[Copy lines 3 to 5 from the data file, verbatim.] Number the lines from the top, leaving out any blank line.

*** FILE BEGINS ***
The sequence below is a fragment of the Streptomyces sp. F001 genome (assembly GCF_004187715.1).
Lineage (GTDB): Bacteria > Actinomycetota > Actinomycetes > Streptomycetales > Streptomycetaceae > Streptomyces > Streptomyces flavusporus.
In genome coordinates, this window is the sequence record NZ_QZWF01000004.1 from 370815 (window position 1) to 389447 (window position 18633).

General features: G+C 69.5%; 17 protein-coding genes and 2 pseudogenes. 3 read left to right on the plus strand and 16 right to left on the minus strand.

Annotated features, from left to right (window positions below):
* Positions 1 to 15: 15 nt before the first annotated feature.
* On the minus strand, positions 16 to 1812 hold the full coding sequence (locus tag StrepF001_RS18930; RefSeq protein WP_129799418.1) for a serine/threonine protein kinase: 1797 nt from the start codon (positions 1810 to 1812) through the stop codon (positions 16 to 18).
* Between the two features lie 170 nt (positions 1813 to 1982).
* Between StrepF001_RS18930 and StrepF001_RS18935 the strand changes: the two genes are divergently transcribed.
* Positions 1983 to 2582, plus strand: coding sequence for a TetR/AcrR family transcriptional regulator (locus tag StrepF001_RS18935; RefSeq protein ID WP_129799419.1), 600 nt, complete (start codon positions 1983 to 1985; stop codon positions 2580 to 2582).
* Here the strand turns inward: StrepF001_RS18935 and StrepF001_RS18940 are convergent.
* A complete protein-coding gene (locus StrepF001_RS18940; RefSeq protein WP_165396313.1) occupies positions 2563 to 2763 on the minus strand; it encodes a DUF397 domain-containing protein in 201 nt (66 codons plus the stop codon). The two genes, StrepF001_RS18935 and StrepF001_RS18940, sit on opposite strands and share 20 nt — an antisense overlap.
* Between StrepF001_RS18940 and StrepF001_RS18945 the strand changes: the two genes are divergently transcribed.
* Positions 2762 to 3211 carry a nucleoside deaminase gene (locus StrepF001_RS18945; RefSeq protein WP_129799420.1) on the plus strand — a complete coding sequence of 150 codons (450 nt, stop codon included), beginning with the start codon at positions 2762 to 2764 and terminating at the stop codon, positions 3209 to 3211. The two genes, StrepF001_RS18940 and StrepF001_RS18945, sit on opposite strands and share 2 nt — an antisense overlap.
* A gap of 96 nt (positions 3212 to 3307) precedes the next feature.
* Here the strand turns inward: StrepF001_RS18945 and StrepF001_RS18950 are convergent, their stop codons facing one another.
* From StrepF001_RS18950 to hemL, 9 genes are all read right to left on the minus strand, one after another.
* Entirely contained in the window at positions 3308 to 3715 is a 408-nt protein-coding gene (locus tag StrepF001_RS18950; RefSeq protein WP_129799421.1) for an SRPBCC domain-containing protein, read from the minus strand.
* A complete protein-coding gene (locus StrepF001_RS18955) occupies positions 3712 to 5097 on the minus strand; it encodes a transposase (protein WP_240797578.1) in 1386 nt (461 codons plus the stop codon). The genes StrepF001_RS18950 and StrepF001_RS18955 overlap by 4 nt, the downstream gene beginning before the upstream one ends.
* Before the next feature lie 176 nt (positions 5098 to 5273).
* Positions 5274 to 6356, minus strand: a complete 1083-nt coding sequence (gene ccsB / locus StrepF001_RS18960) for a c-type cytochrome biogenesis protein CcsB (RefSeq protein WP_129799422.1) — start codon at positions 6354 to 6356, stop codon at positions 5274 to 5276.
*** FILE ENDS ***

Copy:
In genome coordinates, this window is the sequence record NZ_QZWF01000004.1 from 370815 (window position 1) to 389447 (window position 18633).

General features: G+C 69.5%; 17 protein-coding genes and 2 pseudogenes. 3 read left to right on the plus strand and 16 right to left on the minus strand.

Annotated features, from left to right (window positions below):